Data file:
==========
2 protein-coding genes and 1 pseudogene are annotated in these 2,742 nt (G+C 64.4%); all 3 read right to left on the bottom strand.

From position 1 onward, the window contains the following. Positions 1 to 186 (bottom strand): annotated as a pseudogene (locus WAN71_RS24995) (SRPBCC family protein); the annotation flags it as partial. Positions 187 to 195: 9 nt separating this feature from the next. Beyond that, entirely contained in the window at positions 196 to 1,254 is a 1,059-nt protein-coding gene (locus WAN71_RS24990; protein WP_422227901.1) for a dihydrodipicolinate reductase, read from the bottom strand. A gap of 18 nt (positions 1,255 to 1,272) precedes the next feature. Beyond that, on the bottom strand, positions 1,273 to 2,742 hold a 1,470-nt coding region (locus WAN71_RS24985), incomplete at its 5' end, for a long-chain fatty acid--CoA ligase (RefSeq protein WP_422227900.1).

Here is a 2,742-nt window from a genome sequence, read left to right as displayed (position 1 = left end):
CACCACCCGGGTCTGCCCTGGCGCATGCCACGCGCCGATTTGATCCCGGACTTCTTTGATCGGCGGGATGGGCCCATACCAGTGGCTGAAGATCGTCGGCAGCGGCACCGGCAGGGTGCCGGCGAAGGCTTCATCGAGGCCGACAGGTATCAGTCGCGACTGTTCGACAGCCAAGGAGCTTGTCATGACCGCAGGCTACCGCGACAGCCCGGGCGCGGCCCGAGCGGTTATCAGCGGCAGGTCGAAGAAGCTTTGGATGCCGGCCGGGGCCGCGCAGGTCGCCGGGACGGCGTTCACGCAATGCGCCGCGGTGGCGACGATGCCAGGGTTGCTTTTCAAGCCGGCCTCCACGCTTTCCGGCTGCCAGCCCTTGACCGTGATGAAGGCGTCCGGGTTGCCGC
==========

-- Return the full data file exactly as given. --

2 protein-coding genes and 1 pseudogene are annotated in these 2,742 nt (G+C 64.4%); all 3 read right to left on the bottom strand.

From position 1 onward, the window contains the following. Positions 1 to 186 (bottom strand): annotated as a pseudogene (locus WAN71_RS24995) (SRPBCC family protein); the annotation flags it as partial. Positions 187 to 195: 9 nt separating this feature from the next. Beyond that, entirely contained in the window at positions 196 to 1,254 is a 1,059-nt protein-coding gene (locus WAN71_RS24990; protein WP_422227901.1) for a dihydrodipicolinate reductase, read from the bottom strand. A gap of 18 nt (positions 1,255 to 1,272) precedes the next feature. Beyond that, on the bottom strand, positions 1,273 to 2,742 hold a 1,470-nt coding region (locus WAN71_RS24985), incomplete at its 5' end, for a long-chain fatty acid--CoA ligase (RefSeq protein WP_422227900.1).

Here is a 2,742-nt window from a genome sequence, read left to right as displayed (position 1 = left end):
CACCACCCGGGTCTGCCCTGGCGCATGCCACGCGCCGATTTGATCCCGGACTTCTTTGATCGGCGGGATGGGCCCATACCAGTGGCTGAAGATCGTCGGCAGCGGCACCGGCAGGGTGCCGGCGAAGGCTTCATCGAGGCCGACAGGTATCAGTCGCGACTGTTCGACAGCCAAGGAGCTTGTCATGACCGCAGGCTACCGCGACAGCCCGGGCGCGGCCCGAGCGGTTATCAGCGGCAGGTCGAAGAAGCTTTGGATGCCGGCCGGGGCCGCGCAGGTCGCCGGGACGGCGTTCACGCAATGCGCCGCGGTGGCGACGATGCCAGGGTTGCTTTTCAAGCCGGCCTCCACGCTTTCCGGCTGCCAGCCCTTGACCGTGATGAAGGCGTCCGGGTTGCCGC